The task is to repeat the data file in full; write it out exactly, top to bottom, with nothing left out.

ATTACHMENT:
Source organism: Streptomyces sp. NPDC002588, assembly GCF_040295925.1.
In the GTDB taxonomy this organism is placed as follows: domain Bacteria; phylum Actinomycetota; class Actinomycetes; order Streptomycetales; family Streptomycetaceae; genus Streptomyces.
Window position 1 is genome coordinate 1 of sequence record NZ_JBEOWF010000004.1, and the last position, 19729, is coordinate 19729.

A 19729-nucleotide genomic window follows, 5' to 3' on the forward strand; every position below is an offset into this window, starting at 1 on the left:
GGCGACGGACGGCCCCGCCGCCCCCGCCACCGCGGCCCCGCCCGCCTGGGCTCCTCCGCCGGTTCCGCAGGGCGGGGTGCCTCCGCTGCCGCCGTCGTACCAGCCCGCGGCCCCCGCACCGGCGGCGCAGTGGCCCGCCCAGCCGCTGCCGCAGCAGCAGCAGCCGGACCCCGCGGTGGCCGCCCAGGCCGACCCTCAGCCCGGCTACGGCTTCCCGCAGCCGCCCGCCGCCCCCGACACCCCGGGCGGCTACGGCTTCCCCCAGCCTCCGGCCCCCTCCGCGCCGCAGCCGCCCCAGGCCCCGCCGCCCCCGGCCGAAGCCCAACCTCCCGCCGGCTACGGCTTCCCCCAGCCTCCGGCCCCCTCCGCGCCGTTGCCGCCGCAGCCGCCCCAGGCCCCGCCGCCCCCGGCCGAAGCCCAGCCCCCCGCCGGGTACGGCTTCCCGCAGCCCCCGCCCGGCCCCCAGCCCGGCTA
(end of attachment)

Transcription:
Source organism: Streptomyces sp. NPDC002588, assembly GCF_040295925.1.
In the GTDB taxonomy this organism is placed as follows: domain Bacteria; phylum Actinomycetota; class Actinomycetes; order Streptomycetales; family Streptomycetaceae; genus Streptomyces.
Window position 1 is genome coordinate 1 of sequence record NZ_JBEOWF010000004.1, and the last position, 19729, is coordinate 19729.

A 19729-nucleotide genomic window follows, 5' to 3' on the forward strand; every position below is an offset into this window, starting at 1 on the left:
GGCGACGGACGGCCCCGCCGCCCCCGCCACCGCGGCCCCGCCCGCCTGGGCTCCTCCGCCGGTTCCGCAGGGCGGGGTGCCTCCGCTGCCGCCGTCGTACCAGCCCGCGGCCCCCGCACCGGCGGCGCAGTGGCCCGCCCAGCCGCTGCCGCAGCAGCAGCAGCCGGACCCCGCGGTGGCCGCCCAGGCCGACCCTCAGCCCGGCTACGGCTTCCCGCAGCCGCCCGCCGCCCCCGACACCCCGGGCGGCTACGGCTTCCCCCAGCCTCCGGCCCCCTCCGCGCCGCAGCCGCCCCAGGCCCCGCCGCCCCCGGCCGAAGCCCAACCTCCCGCCGGCTACGGCTTCCCCCAGCCTCCGGCCCCCTCCGCGCCGTTGCCGCCGCAGCCGCCCCAGGCCCCGCCGCCCCCGGCCGAAGCCCAGCCCCCCGCCGGGTACGGCTTCCCGCAGCCCCCGCCCGGCCCCCAGCCCGGCTA